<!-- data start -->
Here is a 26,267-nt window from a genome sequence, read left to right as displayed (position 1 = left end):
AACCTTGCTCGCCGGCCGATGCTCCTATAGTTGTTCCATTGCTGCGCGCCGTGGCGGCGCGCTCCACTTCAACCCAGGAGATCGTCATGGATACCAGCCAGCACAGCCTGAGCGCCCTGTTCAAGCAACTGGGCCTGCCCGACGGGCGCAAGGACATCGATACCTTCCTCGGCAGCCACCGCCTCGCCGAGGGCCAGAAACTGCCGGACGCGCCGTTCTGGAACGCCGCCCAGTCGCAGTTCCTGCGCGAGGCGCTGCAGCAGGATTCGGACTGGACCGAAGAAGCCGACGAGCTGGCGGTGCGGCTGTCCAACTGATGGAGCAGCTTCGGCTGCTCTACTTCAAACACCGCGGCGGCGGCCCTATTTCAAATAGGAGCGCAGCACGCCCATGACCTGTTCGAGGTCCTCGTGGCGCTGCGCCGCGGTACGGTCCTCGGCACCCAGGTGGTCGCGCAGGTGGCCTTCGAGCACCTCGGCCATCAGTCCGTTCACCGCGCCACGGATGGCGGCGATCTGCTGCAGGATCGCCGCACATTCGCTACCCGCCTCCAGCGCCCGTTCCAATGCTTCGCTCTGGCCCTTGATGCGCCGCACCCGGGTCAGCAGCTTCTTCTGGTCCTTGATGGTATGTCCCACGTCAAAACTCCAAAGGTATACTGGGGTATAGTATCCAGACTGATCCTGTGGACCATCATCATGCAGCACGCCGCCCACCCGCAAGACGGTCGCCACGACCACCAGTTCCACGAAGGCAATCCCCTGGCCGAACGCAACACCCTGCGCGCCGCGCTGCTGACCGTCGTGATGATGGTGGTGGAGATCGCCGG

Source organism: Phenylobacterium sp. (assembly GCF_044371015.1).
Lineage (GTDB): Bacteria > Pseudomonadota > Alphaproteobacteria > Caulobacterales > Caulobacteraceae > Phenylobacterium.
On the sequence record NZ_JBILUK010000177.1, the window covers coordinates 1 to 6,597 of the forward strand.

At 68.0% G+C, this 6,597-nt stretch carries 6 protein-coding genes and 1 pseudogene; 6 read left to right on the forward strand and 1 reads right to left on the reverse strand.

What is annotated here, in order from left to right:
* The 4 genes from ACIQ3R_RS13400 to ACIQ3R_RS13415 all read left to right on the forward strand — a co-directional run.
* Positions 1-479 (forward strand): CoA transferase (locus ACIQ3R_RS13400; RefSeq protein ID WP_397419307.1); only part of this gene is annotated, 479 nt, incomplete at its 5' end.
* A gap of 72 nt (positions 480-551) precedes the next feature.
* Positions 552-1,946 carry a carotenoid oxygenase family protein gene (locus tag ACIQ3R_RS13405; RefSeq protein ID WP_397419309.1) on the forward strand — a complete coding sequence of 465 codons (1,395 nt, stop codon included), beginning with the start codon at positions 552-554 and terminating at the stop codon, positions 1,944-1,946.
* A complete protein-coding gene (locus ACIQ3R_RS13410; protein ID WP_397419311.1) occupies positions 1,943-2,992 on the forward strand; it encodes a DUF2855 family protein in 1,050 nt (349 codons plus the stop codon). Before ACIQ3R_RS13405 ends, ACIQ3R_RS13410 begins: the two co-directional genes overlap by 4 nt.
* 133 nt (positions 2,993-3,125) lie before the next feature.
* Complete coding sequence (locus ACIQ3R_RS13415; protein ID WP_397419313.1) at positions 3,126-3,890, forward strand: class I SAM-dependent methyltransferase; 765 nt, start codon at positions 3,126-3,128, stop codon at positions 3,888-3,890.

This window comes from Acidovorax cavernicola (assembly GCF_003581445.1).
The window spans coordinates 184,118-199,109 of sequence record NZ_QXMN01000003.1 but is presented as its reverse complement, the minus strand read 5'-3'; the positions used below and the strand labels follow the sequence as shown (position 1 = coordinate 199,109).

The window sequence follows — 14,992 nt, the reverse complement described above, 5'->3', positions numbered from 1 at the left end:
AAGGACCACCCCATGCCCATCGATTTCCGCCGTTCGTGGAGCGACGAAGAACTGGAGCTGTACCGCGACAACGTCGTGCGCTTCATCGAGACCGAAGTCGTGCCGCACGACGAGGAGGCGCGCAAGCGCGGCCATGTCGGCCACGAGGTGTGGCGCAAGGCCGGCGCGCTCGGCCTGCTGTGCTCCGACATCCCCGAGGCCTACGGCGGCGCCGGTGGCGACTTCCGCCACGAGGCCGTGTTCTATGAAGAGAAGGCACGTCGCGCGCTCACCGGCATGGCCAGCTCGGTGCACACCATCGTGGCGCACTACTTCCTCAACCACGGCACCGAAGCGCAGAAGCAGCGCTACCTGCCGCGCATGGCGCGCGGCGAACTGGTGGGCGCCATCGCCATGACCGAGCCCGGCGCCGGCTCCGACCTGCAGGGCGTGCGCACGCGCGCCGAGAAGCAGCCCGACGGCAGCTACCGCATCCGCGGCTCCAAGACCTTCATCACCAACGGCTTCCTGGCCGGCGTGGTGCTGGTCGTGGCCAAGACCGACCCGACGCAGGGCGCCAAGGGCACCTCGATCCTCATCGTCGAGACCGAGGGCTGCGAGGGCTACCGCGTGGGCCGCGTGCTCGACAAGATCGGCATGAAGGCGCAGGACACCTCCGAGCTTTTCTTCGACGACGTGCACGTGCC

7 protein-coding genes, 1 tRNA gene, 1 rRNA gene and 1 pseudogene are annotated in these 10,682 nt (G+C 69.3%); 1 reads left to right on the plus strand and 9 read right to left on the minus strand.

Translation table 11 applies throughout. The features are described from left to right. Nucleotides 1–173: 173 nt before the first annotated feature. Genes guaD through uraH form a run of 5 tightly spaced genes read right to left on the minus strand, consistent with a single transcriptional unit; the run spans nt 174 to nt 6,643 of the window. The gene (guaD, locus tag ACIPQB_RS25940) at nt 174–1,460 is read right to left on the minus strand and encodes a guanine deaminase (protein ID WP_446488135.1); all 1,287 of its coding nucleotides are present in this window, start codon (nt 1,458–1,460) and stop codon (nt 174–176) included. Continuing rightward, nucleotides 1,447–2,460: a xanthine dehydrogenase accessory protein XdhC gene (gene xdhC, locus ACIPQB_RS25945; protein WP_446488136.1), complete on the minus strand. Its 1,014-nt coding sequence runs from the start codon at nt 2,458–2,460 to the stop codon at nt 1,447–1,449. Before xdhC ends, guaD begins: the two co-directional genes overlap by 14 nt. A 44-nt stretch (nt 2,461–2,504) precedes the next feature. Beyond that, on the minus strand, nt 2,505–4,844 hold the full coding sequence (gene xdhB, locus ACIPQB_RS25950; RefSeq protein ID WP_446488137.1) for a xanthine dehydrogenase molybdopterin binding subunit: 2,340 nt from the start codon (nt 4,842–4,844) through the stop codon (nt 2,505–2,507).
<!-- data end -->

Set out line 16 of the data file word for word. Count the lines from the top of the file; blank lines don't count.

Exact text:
The window spans coordinates 184,118-199,109 of sequence record NZ_QXMN01000003.1 but is presented as its reverse complement, the minus strand read 5'-3'; the positions used below and the strand labels follow the sequence as shown (position 1 = coordinate 199,109).